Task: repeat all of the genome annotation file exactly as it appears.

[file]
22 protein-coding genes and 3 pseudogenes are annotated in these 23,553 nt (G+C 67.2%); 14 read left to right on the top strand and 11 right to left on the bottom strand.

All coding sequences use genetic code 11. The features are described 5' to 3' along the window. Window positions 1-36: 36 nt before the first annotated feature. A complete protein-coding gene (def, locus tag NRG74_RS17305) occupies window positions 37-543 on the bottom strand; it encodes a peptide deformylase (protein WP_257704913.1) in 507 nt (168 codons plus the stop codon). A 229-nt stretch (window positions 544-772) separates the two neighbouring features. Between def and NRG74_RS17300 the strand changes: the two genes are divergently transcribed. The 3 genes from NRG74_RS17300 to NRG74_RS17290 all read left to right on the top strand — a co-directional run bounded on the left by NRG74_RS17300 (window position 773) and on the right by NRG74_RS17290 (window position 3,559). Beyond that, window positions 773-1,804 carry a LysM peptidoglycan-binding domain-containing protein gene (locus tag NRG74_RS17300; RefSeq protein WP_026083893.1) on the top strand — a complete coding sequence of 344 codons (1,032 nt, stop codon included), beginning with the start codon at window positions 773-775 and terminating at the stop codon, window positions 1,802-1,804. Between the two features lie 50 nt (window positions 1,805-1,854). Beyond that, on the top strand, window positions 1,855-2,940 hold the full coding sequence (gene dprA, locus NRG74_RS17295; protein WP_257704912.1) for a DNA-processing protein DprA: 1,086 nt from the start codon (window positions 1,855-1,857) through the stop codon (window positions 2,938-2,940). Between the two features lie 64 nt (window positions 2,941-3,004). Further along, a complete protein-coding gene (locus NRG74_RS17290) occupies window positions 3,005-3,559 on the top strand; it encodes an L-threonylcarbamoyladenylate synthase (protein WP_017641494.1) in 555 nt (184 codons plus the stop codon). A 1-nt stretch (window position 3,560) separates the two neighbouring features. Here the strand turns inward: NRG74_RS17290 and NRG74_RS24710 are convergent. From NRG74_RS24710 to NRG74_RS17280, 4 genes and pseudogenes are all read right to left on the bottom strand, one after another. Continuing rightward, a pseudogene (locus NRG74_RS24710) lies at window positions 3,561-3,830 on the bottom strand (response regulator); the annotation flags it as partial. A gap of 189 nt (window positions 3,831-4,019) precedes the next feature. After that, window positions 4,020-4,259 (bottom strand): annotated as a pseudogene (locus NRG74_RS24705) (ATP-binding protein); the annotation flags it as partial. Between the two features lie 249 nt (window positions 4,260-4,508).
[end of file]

22 protein-coding genes and 3 pseudogenes are annotated in these 23,553 nt (G+C 67.2%); 14 read left to right on the top strand and 11 right to left on the bottom strand.

All coding sequences use genetic code 11. The features are described 5' to 3' along the window. Window positions 1-36: 36 nt before the first annotated feature. A complete protein-coding gene (def, locus tag NRG74_RS17305) occupies window positions 37-543 on the bottom strand; it encodes a peptide deformylase (protein WP_257704913.1) in 507 nt (168 codons plus the stop codon). A 229-nt stretch (window positions 544-772) separates the two neighbouring features. Between def and NRG74_RS17300 the strand changes: the two genes are divergently transcribed. The 3 genes from NRG74_RS17300 to NRG74_RS17290 all read left to right on the top strand — a co-directional run bounded on the left by NRG74_RS17300 (window position 773) and on the right by NRG74_RS17290 (window position 3,559). Beyond that, window positions 773-1,804 carry a LysM peptidoglycan-binding domain-containing protein gene (locus tag NRG74_RS17300; RefSeq protein WP_026083893.1) on the top strand — a complete coding sequence of 344 codons (1,032 nt, stop codon included), beginning with the start codon at window positions 773-775 and terminating at the stop codon, window positions 1,802-1,804. Between the two features lie 50 nt (window positions 1,805-1,854). Beyond that, on the top strand, window positions 1,855-2,940 hold the full coding sequence (gene dprA, locus NRG74_RS17295; protein WP_257704912.1) for a DNA-processing protein DprA: 1,086 nt from the start codon (window positions 1,855-1,857) through the stop codon (window positions 2,938-2,940). Between the two features lie 64 nt (window positions 2,941-3,004). Further along, a complete protein-coding gene (locus NRG74_RS17290) occupies window positions 3,005-3,559 on the top strand; it encodes an L-threonylcarbamoyladenylate synthase (protein WP_017641494.1) in 555 nt (184 codons plus the stop codon). A 1-nt stretch (window position 3,560) separates the two neighbouring features. Here the strand turns inward: NRG74_RS17290 and NRG74_RS24710 are convergent. From NRG74_RS24710 to NRG74_RS17280, 4 genes and pseudogenes are all read right to left on the bottom strand, one after another. Continuing rightward, a pseudogene (locus NRG74_RS24710) lies at window positions 3,561-3,830 on the bottom strand (response regulator); the annotation flags it as partial. A gap of 189 nt (window positions 3,831-4,019) precedes the next feature. After that, window positions 4,020-4,259 (bottom strand): annotated as a pseudogene (locus NRG74_RS24705) (ATP-binding protein); the annotation flags it as partial. Between the two features lie 249 nt (window positions 4,260-4,508).